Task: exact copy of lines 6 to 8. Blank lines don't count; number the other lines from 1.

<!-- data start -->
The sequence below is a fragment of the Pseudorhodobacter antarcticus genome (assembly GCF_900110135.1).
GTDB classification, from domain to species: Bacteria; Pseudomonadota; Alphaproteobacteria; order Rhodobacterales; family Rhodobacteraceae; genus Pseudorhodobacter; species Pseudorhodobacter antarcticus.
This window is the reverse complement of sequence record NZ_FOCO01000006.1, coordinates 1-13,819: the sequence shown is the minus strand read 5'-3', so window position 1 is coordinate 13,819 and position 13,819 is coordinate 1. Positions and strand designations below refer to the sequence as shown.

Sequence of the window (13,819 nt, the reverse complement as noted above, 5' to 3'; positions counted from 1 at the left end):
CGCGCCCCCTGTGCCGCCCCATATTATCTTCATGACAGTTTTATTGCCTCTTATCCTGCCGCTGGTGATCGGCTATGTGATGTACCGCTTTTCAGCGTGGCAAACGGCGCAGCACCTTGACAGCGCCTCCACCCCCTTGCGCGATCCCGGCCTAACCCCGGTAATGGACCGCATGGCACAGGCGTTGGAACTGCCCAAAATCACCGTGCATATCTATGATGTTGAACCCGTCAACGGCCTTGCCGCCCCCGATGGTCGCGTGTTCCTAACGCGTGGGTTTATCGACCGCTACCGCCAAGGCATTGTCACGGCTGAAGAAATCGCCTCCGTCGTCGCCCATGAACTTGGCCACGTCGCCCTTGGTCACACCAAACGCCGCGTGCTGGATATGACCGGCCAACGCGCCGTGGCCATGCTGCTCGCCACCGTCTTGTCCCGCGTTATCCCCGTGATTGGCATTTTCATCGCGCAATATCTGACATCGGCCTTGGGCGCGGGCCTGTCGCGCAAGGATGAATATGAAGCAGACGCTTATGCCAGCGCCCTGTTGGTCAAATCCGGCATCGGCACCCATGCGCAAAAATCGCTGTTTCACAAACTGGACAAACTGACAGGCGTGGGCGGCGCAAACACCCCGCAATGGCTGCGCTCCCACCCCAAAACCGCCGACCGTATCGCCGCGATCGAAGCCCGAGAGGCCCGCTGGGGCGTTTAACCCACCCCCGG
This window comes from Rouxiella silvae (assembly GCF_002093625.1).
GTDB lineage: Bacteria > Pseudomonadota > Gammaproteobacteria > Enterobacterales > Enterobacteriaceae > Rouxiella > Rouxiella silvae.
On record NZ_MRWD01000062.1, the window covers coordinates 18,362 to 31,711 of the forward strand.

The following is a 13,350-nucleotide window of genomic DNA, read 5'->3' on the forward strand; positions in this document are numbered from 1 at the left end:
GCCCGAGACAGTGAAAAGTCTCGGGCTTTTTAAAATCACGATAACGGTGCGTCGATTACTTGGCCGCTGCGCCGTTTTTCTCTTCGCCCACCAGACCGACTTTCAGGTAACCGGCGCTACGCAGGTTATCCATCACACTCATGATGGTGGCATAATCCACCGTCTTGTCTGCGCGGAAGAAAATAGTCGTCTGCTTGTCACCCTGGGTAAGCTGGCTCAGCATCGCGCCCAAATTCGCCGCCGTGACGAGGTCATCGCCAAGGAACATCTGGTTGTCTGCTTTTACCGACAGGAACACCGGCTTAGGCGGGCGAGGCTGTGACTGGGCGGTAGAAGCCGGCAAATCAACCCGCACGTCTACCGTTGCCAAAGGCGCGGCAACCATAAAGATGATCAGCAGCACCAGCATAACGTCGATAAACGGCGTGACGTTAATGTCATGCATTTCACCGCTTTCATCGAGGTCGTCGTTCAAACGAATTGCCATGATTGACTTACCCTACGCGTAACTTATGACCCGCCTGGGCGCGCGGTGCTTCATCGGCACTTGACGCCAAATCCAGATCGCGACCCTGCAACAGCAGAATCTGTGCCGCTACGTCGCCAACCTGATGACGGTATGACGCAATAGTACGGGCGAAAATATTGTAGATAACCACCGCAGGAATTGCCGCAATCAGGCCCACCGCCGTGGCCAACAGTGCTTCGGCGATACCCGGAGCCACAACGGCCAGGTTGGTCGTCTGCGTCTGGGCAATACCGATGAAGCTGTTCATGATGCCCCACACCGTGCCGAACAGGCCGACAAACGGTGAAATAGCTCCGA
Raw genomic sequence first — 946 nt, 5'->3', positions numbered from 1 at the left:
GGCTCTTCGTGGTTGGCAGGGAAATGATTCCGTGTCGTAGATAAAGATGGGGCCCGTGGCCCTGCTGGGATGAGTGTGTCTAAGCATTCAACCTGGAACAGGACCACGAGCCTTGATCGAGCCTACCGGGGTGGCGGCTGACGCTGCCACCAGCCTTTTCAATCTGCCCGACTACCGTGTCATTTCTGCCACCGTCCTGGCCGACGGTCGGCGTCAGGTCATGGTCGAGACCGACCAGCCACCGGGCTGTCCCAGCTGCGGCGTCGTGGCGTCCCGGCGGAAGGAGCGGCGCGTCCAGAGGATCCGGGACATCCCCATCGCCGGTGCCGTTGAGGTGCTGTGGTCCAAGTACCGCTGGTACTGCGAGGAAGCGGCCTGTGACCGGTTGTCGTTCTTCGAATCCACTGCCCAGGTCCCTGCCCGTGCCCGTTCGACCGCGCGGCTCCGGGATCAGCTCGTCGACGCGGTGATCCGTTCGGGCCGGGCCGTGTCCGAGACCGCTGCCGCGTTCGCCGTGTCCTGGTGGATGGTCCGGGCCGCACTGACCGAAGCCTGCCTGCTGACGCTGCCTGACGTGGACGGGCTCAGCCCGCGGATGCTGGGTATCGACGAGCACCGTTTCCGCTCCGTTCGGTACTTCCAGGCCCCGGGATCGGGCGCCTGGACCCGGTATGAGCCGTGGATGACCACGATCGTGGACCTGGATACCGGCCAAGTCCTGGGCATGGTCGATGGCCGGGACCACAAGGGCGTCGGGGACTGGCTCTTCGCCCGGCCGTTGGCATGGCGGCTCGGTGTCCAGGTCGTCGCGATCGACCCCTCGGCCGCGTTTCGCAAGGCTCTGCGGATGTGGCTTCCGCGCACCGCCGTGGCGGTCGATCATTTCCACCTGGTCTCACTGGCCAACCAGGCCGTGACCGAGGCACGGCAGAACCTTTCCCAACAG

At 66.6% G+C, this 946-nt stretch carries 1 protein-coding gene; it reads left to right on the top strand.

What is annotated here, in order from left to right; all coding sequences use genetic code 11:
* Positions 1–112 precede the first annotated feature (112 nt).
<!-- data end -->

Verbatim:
This window comes from Rouxiella silvae (assembly GCF_002093625.1).
GTDB lineage: Bacteria > Pseudomonadota > Gammaproteobacteria > Enterobacterales > Enterobacteriaceae > Rouxiella > Rouxiella silvae.
On record NZ_MRWD01000062.1, the window covers coordinates 18,362 to 31,711 of the forward strand.